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With East Coast Tires moving into the 80,000 square foot warehouse space on one side of the property and the corporate headquarters of the re-branded J. P. Thomas & Co., Inc. located on the opposite side of the building, a 7,000 sq. ft. top floor was left unspoken for. Many ideas were kicked around, including building two loft apartments for Bryan and Sally to live in. “As much as I love working with my brother every day, I wasn’t sure that I wanted to live in such close proximity to each other as well.” She added with a smile, “Plus the space was just begging to be seen.” As they uncovered the beauty and character of the old building, Sally began to see the space as a perfect combination of southern and urban and imagined using it as a venue unlike anything Asheboro had ever seen. She wanted a space that offered elegance and hospitality…with a fresh twist. They kept everything original to the building, enhancing and bringing back the beauty that had been covered by layer after layer over the years. With 135 employees, holding a Company-wide meeting or hosting an annual Christmas party with guests had become a challenge. Before deciding to open to the public, the space allowed the company the opportunity to host its employees for training and social events. Sally studied many other venues both near and far. She thought like a customer, “If I were renting a space for us to hold a meeting or a special event, what would I look for in a venue?” Sally and Bryan chose all 18 | Archdale & Trinity Magazine - Issue 16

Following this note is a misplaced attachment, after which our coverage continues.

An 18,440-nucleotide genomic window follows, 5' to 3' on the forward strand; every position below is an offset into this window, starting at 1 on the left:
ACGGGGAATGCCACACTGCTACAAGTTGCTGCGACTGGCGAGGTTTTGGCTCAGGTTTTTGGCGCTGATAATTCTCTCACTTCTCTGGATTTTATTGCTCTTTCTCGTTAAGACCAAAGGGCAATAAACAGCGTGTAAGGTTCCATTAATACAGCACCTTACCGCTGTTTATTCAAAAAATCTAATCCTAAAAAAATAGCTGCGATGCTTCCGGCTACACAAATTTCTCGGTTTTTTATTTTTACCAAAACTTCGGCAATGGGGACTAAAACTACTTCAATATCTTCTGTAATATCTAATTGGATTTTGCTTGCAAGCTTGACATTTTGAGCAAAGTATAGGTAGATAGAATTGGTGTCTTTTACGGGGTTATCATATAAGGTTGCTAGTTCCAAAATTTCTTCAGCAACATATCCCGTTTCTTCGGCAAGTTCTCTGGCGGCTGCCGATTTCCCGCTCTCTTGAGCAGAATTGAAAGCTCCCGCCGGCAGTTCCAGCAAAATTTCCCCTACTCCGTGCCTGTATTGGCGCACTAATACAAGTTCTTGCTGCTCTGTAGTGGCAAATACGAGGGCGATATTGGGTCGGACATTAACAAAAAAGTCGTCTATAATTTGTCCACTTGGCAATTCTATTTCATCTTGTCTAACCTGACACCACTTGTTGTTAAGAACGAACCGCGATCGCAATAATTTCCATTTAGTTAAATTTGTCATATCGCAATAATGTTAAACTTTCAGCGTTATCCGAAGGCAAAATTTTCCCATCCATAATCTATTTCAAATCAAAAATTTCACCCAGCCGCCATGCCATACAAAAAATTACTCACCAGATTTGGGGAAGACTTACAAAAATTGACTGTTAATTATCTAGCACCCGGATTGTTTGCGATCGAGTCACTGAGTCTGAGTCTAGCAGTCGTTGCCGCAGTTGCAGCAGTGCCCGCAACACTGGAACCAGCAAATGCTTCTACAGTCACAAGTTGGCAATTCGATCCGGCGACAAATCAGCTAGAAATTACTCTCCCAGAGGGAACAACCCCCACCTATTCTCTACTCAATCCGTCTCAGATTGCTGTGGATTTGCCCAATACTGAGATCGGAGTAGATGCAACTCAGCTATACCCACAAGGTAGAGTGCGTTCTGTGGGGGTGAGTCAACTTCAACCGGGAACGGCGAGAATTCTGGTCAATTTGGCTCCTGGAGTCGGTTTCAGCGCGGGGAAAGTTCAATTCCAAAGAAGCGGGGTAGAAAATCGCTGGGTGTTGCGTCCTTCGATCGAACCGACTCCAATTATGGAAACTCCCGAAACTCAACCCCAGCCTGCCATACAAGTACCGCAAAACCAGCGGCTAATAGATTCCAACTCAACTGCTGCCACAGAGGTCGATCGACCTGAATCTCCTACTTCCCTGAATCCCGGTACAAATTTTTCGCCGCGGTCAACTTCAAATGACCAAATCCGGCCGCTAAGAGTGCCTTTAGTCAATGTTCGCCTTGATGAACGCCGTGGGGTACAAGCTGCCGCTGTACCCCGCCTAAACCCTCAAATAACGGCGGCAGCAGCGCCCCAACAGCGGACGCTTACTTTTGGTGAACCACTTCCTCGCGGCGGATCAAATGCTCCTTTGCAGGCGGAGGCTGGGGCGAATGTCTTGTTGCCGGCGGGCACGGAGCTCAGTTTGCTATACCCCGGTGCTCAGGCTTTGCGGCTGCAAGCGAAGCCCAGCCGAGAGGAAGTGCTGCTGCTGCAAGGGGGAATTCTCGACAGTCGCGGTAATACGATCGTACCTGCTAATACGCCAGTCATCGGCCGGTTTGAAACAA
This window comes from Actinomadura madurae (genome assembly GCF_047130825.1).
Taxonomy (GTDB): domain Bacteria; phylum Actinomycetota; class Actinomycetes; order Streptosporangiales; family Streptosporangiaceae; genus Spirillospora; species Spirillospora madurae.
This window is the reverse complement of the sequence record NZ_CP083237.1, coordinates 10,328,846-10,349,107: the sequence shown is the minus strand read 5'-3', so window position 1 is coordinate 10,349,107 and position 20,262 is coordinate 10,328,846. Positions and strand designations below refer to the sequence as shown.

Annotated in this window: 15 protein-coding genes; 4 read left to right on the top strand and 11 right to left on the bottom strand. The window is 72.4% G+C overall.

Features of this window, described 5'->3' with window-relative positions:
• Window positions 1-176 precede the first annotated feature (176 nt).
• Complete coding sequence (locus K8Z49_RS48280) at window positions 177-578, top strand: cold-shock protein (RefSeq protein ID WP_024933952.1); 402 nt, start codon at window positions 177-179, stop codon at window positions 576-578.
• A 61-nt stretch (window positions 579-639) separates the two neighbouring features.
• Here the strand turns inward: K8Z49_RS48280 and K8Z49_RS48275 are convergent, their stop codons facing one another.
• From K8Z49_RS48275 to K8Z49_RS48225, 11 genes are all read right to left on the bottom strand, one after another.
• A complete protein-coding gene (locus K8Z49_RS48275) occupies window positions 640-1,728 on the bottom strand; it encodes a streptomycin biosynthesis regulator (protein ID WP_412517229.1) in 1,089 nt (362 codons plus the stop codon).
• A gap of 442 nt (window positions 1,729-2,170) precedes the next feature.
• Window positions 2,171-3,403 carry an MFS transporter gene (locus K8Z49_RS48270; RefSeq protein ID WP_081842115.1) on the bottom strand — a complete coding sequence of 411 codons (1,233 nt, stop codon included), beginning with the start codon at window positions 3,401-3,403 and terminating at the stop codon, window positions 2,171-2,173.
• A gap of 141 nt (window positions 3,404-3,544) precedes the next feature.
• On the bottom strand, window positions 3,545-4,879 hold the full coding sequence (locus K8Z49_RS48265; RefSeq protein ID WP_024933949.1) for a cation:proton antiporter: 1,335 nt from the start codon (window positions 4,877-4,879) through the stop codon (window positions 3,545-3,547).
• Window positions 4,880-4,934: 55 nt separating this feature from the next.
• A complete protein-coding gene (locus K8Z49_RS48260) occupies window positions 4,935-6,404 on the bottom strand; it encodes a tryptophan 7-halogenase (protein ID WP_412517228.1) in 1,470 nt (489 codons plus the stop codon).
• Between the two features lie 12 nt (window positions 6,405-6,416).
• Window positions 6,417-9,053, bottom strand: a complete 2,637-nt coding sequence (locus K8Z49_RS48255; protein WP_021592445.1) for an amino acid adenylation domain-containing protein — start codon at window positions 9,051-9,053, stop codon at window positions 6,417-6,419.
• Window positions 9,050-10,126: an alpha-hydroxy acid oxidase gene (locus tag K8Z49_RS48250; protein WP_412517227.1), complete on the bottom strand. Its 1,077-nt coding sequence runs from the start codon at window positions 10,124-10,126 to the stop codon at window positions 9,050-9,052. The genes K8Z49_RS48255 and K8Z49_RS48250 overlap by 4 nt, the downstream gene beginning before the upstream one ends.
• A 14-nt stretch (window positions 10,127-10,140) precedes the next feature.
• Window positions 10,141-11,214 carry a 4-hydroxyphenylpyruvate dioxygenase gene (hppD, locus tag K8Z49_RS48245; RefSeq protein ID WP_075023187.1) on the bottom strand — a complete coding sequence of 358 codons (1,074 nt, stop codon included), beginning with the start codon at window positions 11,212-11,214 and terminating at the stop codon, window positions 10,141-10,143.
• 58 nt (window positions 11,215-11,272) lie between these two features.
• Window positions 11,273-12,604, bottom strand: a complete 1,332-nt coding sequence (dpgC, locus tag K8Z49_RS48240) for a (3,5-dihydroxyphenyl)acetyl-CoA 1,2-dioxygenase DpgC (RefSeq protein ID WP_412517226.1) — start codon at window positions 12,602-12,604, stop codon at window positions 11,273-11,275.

the amenities for the space, from the Chivari chairs, highboy cocktail tables and beautiful accent pieces, everything is classic and blends with the space perfectly. They brought in a company from Raleigh to advise them on improving the acoustics in the room. Based on their recommendations, they installed acoustical panels throughout to enhance the sound. They purchased a state of the art sound system, placing speakers strategically so that whether you are right in front of the stage or 100 feet away, you can hear perfectly. Three projectors and screens mean that no matter where you sit in the room, you have a clear line of sight to the presentation. A 50 x 20 foot stage dominates one end of the room, allowing for runway shows or presenters to be easily seen. The Thomas’ are passionate about their local community, and in every instance possible, local companies were used in the renovations on this vast undertaking. They hired local electrician, Chris Alexander owner of Quality Electric, to handle all electrical upgrades. Frye Farms Landscaping took the neglected outside which was once an eye sore and changed it into a thing of beauty. Schneider Stone installed white marble in the restrooms and ladies lounge while local cabinet maker, Jamie Wilkins of Asheboro Custom Cabinets, created the unique wooden bathroom stalls. MC Rails of Randleman, was contracted to build the numerous railings throughout the property.